The violinist Sandor Végh was another exuberant figure, who exercised a more positive influence, both as an instrumentalist and as a conductor. The orchestra was entirely alive, both physically and intellectually when he conducted, and his extravagances were endearing, whatever damage they may have caused. I can remember one sound blow he delivered to the microphones that were recording his performance on Sunday afternoon. No one could ever have accused Végh of being limited in his expressive range.

If Rudolf Serkin was at all seriously controversial, it stemmed from his personal relationships with students and colleagues. He was not nice to everyone all of the time, and, it seems, this came in extremes. He could radiate immense charm, enthusiasm and perhaps warmth (as he did when I had the pleasure of meeting him), but he could be stinging as well. Was this Viennese part of his background? It is clear that music was everything for him, and his personal attainment of his artistry was not easy. He was acutely self-critical, and his severely classical style of playing left him little room for error. A bad performance was painful and offensive to him, and at Marlboro he was known to have “protected” certain works, restricting them to himself or a few trusted players. With his thorny experience of artistic development, one could imagine that his own work may have seemed like enough to him, without the administrative and social burden of Marlboro.

Another of Serkin’s admirable qualities was his detestation of commercialism. He took pains to root out even hints of it in Marlboro releases and publications. The “Music from Marlboro” tours, which remain popular with audiences today, caused him some anxiety, both in the time and effort they absorbed and in the problems stemming from the public face they gave to Marlboro. Serkin saw these as a potential cause of compromise in the concentration of the summer’s work. What’s more, they exposed the faculty and students’ common work to reviewers — which was not desired. The fame of Marlboro was expanded even further by the recordings that were made there. From 1964 on, every performance has been recorded. Columbia Records (now Sony Classics) released some commercially, and others were issued on Marlboro’s private label and were available only by mail order from the Marlboro Recording Society.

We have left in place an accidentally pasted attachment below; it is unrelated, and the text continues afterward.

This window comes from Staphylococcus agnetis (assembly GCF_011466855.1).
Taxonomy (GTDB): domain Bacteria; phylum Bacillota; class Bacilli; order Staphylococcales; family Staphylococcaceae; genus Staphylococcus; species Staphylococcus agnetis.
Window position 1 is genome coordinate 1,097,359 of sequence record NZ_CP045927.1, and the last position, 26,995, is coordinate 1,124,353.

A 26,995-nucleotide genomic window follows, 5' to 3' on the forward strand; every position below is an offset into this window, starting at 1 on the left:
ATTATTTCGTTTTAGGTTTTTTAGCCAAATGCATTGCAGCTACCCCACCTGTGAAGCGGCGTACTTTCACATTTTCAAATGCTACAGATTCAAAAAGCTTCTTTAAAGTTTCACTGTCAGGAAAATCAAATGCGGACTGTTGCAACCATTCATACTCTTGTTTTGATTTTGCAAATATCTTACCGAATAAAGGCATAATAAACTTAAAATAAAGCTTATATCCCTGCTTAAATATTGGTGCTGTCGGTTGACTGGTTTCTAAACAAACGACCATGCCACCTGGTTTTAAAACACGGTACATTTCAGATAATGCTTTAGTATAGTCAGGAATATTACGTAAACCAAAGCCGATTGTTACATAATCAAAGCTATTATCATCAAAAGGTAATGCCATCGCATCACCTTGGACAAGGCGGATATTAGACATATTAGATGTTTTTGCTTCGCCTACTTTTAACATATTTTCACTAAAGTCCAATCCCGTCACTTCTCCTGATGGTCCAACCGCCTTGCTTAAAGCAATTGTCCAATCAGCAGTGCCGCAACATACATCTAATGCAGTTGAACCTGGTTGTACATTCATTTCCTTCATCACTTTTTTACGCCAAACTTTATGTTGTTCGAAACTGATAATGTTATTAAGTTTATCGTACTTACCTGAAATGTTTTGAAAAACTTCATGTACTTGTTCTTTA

At one point, contrary to Serkin’s wishes, the summer enterprise became known as the Marlboro Festival, which was entirely against his intentions and those of his father-in-law. Tully Potter in his biography of Adolf Busch (II 892) praises the current administration’s return to the title Marlboro Music School and Festival, which properly emphasizes the educational core of the tradition. However, although the book was only published this year, I notice that current Marlboro materials avoid both the word “school” and ” festival” and define the institution in vaguer terms, which actually describe the non-hierarchical structure of it rather well:

A DYNAMIC COMMUNITY:  At Marlboro master artists and leading young professional musicians from around the world…create an exciting and diverse cultural community. They share music, seminars, meals, and social activities, inspiring and learning from one another and developing life-long relationships.